The murals artist Elizabeth Silver painted on the ceiling of her Princeton University dorm room have long been painted over by a friendly janitor who kept her secret.
"Now I find it is much more convenient to paint on large boards (for myself), because you can't really take a wall with you," Silver said.
But folks who have ever stepped out onto the dance floor at the Oxbow or walked by the entrance to the poker room at the Mazatzal Casino have seen her murals.
"I like to paint big," Silver said. "I don't have to, but I like to."
Her grandfather may have provided the impetus for creating on a large scale when Silver was a child.
There was a stucco wall with all kinds of cracks in it between her childhood home and a neighbor's home.
"My grandfather was an ear, nose and throat surgeon; he was also an artist," Silver said. "One day when he was visiting he said, let's go paint vines on the wall so it looks like there is a reason for the cracks."
Armed with paints and brushes, they spent the day together laughing and making leaves and tendrils climb the wall.
"The next day the wall fell into the neighbor's yard," Silver said, and then laughed at the memory.
Later, although she took enough art history classes to make that her major, she did not write her thesis in art, but in theater.
Silver wrote and produced two plays while at Princeton. -- The first, about 16th century philosopher/poet Giordano Bruno who believed the earth moved around the Sun. The second was about Menkaure, the Egyptian king who built the third pyramid at Giza.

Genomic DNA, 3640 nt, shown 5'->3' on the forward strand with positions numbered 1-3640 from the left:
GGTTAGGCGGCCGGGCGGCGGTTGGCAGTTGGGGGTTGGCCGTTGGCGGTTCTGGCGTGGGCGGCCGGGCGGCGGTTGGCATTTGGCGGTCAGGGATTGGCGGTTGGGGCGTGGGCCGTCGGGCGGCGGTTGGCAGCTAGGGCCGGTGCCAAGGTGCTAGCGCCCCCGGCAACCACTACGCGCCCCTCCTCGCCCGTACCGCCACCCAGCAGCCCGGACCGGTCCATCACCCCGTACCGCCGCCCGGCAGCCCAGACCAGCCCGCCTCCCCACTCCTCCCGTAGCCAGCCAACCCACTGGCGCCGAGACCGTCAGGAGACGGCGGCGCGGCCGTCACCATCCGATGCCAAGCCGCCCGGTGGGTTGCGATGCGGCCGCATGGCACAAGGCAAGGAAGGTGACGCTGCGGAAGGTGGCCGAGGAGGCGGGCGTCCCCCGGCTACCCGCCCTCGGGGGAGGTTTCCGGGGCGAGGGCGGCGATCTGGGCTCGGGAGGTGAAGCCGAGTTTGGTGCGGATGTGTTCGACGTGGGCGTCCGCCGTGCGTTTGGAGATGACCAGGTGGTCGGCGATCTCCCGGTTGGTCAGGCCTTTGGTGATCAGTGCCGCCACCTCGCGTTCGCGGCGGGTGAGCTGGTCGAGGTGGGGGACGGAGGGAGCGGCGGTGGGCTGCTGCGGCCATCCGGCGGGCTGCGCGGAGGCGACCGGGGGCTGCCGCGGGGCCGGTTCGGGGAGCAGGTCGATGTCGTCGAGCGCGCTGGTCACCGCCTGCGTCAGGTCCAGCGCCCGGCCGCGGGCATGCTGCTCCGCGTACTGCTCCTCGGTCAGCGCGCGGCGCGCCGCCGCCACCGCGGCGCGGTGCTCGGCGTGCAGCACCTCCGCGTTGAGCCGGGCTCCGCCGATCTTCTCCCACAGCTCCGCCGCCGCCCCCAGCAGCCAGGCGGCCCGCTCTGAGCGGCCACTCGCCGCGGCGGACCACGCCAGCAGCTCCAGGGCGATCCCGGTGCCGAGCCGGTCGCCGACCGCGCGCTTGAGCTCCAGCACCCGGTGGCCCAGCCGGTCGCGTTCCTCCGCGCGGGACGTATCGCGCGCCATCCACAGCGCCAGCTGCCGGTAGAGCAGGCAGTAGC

Silver spent the 70s and 80s as a wife and mother. The Silvers and their four children lived in Alaska and California before they moved to Arizona in 1984.
Silver taught art part-time in the Valley.
She relocated to the Rim Country in 1991 after friends told her what a great place it was.
When the opportunity to teach at the Shelby School in Tonto Village presented itself, Silver took it.
"I love working with the students," she said.
She finds a way to match the art project to the curricula, for instance when her students were studying China they made a 30-foot long dragon out of fabric, paint and PVC pipe with a mouth that opened and closed. As an English project, students took a word and made an art poster out of the word.
Local artisans and friends Donna Rokoff and Barbara Boursheidt (she has since moved) piqued Silver's interest in clay four years ago.
She brought the techniques she learned for working with simple-bodied clays into the classroom.
Each year, students create new porcelain tiles used to beautify the school grounds.
"My family and the school are my greatest joys," Silver said. "This is a delicious time in my life."
Name: Elizabeth Silver
Mediums: Sculpture, murals, portraits, pottery
Advice to beginning artists: Do it. Don't be scared. Have fun. Make lots of mistakes, because mistakes can transform you.
What make me happiest: Seeing children loving art and working together on projects.
Motto: Be kind.
Why Payson/Tonto Basin? I had best friends here.
Upcoming project: I have so many pictures in my head I want to paint.
Movie: There are way too many to pick just one.
Points of contact: (928) 478-4185 or e-mail firstname.lastname@example.org